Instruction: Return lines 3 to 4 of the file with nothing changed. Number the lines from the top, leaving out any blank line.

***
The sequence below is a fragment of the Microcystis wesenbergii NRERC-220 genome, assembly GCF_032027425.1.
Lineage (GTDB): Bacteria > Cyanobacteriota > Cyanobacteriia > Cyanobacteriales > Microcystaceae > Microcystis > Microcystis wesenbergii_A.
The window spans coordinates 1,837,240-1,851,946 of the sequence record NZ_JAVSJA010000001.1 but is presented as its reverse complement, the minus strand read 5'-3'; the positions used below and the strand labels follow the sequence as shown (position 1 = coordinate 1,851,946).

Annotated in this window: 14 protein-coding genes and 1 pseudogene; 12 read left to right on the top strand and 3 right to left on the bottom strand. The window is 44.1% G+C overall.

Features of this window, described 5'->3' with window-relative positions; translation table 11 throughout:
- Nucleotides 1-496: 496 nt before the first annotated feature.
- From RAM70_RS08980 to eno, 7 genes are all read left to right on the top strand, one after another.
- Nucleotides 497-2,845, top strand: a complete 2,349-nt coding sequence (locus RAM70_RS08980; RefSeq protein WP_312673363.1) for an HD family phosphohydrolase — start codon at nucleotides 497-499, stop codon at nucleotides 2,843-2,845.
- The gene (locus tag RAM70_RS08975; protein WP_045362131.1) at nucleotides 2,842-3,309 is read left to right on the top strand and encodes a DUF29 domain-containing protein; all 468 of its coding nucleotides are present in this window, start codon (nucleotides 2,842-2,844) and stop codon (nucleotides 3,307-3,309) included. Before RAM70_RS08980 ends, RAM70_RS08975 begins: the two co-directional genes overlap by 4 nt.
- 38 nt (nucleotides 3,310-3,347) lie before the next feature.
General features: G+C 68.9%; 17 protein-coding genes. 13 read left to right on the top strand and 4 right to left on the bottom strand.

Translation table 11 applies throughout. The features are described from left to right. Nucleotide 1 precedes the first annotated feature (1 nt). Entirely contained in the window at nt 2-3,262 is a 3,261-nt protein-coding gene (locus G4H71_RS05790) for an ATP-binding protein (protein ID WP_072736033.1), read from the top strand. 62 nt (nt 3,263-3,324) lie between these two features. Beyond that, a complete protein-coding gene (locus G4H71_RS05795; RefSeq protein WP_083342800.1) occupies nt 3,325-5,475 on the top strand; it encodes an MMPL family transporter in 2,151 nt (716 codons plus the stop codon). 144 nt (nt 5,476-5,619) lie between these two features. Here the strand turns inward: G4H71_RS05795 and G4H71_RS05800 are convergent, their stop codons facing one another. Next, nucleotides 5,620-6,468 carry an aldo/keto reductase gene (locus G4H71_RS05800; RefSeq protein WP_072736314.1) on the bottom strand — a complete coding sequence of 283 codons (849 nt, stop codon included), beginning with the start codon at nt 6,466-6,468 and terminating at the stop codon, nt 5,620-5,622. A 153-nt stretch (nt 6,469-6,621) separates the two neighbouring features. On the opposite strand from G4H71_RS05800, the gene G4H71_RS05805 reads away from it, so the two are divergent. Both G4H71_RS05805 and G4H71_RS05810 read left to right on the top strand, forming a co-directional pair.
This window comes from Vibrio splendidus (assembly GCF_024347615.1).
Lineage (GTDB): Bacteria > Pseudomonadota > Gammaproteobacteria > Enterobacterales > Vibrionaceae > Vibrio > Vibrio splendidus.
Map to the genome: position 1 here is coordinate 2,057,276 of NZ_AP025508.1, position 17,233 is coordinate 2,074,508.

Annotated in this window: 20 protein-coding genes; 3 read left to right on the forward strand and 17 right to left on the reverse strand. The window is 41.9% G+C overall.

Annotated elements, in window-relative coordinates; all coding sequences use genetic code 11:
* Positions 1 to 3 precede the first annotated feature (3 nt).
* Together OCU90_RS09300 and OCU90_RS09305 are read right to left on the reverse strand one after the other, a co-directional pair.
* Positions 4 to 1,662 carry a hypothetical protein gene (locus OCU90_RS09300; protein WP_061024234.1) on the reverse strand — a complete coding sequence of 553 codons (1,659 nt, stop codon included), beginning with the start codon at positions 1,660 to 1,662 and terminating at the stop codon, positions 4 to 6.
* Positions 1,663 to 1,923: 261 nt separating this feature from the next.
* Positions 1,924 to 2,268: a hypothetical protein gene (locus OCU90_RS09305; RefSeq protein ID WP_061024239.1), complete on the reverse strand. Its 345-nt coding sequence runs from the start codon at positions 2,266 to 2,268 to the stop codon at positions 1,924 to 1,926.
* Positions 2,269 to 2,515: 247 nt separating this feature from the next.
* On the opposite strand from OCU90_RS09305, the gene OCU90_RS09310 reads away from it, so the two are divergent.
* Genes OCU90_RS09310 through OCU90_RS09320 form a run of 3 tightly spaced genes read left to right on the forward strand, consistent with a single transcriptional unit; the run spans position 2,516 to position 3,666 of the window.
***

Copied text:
The window spans coordinates 1,837,240-1,851,946 of the sequence record NZ_JAVSJA010000001.1 but is presented as its reverse complement, the minus strand read 5'-3'; the positions used below and the strand labels follow the sequence as shown (position 1 = coordinate 1,851,946).

Annotated in this window: 14 protein-coding genes and 1 pseudogene; 12 read left to right on the top strand and 3 right to left on the bottom strand. The window is 44.1% G+C overall.